Doctoral Dissertations


"The base-induced reactions of several p-nitrobenzyl compounds were studied. The products varied with changes in the leaving groups. With relatively poor leaving groups (Cl, S⁺(Me)₂), p,p'- dinitrostilbene was produced in good yield. The products of the reaction of p-nitrobenzyl chloride and hydroxide ion in 50% aqueous dioxane were 52.0% p,p'-dinitrostilbene, 43.9% cis- and trans-p,p'-dinitrostilbene oxides, 3.2% p-nitrobenzyl alcohol, and traces of other compounds. With dissolved oxygen, no stilbene was produced; the main product was 88% cis- and trans-p,p'-dinitrostilbene oxides. The addition of small amounts of di-t-butyl nitroxide caused a decrease in both the rate of the reaction and the amount of the stilbene produced. Larger amounts (40 mol %) completely inhibited the formation of the stilbene. Oxygen and di-t-butyl nitroxide had similar but smaller effects on the reaction of both p-nitrobenzyl-dimethylsulfonium bromide and tosylate. Compounds with good leaving groups (Br, I, Ots) gave only small amounts of the stilbene; instead, the major product was the corresponding alcohol. For p-nitrobenzyl bromide, the major product was not p,p'-dinitrobibenzyl ether, as previously reported; 4.8% of the ether, and 66.7% p-nitrobenzyl alcohol were found.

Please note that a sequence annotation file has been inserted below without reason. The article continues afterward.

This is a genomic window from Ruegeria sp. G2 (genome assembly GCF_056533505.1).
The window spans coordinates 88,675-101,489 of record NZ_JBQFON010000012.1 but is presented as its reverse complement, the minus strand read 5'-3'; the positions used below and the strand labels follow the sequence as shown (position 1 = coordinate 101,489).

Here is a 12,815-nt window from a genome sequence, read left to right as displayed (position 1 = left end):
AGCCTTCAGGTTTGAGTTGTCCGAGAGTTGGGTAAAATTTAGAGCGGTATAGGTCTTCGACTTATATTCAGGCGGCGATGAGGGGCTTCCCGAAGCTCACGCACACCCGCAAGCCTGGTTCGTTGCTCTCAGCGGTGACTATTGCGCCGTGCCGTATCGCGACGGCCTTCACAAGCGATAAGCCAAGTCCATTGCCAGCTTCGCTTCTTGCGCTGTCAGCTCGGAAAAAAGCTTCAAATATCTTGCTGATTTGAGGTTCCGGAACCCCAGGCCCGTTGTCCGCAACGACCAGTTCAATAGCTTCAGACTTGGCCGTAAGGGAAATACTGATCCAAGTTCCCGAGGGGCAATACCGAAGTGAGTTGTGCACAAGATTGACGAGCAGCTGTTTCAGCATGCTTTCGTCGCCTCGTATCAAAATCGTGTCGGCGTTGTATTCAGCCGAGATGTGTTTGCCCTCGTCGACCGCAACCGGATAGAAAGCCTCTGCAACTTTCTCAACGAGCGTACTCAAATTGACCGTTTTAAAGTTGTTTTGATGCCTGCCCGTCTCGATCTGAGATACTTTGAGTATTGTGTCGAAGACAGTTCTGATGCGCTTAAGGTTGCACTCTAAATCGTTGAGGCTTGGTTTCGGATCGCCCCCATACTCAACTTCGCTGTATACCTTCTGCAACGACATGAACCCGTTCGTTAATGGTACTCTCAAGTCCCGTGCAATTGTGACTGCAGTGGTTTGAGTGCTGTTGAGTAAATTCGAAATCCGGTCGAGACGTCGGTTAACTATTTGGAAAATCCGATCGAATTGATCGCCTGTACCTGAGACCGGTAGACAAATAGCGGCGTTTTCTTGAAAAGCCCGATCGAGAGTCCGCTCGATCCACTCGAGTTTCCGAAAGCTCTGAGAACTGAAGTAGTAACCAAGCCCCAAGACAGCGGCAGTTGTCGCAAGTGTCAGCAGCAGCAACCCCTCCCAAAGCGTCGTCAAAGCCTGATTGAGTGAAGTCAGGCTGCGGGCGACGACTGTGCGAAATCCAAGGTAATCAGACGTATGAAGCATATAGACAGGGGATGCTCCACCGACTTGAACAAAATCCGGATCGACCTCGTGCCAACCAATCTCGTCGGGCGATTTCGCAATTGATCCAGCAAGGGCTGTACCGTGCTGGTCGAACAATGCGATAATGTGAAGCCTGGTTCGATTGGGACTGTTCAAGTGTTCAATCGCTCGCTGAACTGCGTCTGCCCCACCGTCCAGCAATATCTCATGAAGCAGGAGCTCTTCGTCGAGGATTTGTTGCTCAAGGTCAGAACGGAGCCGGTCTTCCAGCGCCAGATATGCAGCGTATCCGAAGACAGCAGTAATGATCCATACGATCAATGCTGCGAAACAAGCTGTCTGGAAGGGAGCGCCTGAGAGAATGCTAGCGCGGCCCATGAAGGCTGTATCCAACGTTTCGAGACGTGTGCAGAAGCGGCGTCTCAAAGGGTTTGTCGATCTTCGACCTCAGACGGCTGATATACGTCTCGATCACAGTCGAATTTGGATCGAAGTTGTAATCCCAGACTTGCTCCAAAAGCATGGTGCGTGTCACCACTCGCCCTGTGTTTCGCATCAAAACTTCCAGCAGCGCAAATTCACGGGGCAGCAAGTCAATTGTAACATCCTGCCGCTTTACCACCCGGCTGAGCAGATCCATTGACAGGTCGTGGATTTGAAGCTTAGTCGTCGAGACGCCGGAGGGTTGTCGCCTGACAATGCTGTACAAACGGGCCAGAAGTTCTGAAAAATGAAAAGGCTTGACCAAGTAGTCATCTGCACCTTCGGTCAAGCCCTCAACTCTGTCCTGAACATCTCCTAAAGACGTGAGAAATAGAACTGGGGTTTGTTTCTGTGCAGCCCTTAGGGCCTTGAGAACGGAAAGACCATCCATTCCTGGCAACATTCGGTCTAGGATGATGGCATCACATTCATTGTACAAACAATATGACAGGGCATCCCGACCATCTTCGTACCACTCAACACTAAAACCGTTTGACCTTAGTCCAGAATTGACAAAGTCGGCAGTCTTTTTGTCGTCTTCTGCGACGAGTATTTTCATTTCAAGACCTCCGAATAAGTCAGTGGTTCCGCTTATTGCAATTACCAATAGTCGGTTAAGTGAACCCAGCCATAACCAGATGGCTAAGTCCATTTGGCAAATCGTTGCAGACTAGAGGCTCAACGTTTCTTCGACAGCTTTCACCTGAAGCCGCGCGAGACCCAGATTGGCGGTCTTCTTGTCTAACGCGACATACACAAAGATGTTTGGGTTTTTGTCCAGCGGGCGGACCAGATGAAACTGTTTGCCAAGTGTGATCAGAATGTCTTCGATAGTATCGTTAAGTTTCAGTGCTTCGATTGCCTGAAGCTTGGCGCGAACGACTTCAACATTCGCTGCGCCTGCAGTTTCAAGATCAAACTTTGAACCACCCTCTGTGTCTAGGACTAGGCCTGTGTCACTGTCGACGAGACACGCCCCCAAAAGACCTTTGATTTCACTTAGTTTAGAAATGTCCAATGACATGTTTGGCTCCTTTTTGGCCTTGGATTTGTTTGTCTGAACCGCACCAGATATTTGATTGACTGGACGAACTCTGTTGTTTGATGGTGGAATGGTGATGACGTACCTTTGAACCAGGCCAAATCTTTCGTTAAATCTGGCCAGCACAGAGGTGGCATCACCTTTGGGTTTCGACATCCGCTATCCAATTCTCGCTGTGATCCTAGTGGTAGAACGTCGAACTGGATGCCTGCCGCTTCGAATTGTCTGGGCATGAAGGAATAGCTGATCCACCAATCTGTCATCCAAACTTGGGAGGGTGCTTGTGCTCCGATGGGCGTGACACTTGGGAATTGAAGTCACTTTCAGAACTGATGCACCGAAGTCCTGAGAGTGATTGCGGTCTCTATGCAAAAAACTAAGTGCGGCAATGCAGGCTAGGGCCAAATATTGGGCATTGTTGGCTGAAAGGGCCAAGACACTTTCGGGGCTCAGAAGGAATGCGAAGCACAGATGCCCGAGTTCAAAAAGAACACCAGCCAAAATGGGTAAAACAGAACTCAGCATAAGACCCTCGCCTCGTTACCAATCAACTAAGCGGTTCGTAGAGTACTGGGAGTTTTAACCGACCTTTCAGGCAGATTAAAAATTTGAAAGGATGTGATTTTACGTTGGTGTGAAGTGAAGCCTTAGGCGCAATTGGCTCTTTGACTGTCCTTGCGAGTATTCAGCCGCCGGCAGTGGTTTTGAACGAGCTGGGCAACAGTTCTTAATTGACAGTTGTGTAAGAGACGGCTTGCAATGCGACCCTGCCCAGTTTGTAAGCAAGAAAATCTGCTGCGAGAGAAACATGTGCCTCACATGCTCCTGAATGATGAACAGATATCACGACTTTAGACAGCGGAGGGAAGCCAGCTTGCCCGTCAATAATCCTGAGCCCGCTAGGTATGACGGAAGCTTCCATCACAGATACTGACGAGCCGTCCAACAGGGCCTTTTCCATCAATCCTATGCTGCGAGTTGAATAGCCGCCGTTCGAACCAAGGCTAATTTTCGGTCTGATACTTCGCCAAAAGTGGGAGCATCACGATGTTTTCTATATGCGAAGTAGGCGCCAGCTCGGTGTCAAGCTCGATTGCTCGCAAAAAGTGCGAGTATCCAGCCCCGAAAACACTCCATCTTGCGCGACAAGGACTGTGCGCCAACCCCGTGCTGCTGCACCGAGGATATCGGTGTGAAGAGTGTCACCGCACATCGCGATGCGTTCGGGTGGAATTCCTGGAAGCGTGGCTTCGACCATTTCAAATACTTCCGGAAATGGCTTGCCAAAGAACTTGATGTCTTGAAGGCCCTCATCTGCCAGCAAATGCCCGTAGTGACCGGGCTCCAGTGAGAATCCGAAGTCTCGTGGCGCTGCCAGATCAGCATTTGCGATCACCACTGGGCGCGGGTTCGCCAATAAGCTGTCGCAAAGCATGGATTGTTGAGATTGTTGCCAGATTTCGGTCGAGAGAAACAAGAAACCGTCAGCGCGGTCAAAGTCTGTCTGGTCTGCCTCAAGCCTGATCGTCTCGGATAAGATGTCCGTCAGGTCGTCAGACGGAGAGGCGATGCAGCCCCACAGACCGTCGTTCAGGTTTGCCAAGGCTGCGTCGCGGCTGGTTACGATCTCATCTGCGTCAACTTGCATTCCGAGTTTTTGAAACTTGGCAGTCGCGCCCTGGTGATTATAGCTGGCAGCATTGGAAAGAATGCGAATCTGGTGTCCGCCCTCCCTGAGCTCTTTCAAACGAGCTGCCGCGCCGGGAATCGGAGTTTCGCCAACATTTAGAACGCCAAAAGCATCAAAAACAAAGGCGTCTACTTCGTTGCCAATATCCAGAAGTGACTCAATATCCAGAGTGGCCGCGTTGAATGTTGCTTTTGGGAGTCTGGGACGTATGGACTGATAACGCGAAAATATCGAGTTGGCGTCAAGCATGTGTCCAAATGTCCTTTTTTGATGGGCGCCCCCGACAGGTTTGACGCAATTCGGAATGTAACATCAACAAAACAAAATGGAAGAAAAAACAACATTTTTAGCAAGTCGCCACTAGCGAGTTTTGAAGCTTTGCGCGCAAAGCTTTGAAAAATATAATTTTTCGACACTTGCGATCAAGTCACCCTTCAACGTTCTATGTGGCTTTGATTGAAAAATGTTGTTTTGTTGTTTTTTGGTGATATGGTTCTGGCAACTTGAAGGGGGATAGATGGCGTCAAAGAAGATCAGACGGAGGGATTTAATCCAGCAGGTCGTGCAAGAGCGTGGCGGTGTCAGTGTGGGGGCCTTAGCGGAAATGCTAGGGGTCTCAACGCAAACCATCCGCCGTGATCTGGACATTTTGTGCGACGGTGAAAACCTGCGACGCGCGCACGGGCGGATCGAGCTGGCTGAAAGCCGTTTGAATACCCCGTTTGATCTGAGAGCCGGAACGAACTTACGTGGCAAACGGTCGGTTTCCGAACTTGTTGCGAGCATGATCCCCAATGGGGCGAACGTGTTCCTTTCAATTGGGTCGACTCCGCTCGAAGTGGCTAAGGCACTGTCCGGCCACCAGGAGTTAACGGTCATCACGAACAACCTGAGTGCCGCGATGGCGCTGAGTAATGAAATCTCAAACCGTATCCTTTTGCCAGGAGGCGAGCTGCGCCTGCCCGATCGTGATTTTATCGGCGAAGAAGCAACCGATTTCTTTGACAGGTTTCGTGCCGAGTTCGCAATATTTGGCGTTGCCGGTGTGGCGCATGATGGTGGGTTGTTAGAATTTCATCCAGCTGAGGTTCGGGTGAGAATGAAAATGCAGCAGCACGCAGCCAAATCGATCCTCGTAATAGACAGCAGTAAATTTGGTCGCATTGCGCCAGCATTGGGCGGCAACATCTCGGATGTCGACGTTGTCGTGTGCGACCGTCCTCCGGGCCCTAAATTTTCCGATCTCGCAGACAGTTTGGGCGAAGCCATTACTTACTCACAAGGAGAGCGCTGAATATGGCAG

Deuterium and chlorine kinetic isotope effects were determined for the reaction of p-nitrobenzyl chloride. In addition to the previously suggested alkylation-dehydrohalogenation and α-elimination mechanisms, a radical anion mechanism is proposed"--Abstract, page ii.


Hanna, Samir B.

Committee Member(s)

Stoffer, James O.
Robertson, B. Ken
Wulfman, David S., 1934-2013
Russell, Robert R.



Degree Name

Ph. D. in Chemistry


University of Missouri--Rolla

Publication Date



ix, 149 pages

Note about bibliography

Includes bibliographical references (pages 144-148).


© 1974 Paul Henry Ruehle, All rights reserved.

Document Type

Dissertation - Restricted Access

File Type




Library of Congress Subject Headings

Chemical kinetics
Chemical reactions

Thesis Number

T 3005

Print OCLC #


Electronic OCLC #


Link to Catalog Record

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